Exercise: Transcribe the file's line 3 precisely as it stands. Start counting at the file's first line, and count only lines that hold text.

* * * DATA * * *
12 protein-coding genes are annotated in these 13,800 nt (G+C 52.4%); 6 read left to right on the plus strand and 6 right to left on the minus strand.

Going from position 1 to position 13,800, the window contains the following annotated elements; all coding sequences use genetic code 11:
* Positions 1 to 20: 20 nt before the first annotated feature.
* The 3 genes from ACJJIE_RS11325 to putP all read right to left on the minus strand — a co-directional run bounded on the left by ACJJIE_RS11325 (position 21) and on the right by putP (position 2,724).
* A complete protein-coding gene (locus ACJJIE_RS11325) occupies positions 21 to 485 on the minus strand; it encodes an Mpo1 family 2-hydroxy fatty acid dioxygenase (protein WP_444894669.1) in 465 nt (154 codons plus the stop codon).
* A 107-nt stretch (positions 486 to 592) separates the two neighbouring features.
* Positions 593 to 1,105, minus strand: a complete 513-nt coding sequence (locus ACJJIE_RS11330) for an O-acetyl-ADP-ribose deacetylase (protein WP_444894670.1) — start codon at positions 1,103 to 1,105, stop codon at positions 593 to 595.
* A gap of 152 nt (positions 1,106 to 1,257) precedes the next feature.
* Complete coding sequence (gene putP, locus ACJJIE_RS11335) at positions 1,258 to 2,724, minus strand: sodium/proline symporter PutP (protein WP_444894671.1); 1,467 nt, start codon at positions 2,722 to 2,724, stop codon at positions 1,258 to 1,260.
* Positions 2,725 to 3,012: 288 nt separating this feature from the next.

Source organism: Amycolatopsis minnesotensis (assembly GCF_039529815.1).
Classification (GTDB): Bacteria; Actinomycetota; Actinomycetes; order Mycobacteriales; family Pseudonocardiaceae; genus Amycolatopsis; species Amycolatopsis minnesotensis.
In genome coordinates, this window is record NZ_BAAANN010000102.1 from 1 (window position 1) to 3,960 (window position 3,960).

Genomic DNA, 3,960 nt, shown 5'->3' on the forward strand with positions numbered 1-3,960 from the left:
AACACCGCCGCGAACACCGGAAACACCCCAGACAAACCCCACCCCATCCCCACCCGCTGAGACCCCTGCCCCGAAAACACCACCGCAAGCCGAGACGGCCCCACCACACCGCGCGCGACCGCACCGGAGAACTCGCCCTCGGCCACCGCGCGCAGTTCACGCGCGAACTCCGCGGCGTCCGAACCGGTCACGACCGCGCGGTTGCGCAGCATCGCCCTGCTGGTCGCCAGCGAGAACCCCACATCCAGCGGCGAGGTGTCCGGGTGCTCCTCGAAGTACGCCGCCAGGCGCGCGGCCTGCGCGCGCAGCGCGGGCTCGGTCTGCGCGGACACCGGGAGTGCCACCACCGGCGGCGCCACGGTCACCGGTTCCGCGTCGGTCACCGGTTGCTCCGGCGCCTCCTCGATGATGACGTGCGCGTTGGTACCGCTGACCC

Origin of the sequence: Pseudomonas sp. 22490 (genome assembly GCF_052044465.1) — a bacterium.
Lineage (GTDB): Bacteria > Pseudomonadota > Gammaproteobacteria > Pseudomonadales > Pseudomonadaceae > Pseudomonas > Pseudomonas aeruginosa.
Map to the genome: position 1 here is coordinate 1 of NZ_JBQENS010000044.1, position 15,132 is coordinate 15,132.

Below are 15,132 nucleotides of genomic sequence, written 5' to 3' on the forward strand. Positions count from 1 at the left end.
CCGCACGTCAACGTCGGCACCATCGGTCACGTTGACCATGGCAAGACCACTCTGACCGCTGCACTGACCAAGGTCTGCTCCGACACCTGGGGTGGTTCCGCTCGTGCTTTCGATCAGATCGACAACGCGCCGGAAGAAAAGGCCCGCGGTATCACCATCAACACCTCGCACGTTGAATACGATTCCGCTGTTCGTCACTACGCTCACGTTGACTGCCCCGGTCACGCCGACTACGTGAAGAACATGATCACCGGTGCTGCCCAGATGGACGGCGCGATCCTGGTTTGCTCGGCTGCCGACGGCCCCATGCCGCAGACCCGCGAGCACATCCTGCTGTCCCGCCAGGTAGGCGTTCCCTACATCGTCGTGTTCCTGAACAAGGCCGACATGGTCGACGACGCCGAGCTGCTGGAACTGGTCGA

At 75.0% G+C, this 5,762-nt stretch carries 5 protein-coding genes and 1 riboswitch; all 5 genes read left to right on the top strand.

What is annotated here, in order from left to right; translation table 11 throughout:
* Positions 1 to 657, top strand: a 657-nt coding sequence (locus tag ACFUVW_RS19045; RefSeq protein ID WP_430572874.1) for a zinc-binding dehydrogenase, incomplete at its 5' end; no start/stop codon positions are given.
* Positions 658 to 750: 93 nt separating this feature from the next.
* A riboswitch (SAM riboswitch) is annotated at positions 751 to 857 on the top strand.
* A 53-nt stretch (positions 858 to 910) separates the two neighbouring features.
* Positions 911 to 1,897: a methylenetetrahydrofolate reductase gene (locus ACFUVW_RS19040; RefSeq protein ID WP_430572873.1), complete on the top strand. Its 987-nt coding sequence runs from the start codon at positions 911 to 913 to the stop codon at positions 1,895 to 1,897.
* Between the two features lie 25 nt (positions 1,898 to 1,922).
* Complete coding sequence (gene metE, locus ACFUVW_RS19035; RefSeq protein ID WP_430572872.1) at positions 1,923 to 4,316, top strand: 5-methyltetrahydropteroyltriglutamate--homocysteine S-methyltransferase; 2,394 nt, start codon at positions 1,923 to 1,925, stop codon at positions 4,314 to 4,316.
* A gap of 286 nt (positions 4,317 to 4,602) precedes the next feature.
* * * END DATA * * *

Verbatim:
* Positions 1 to 20: 20 nt before the first annotated feature.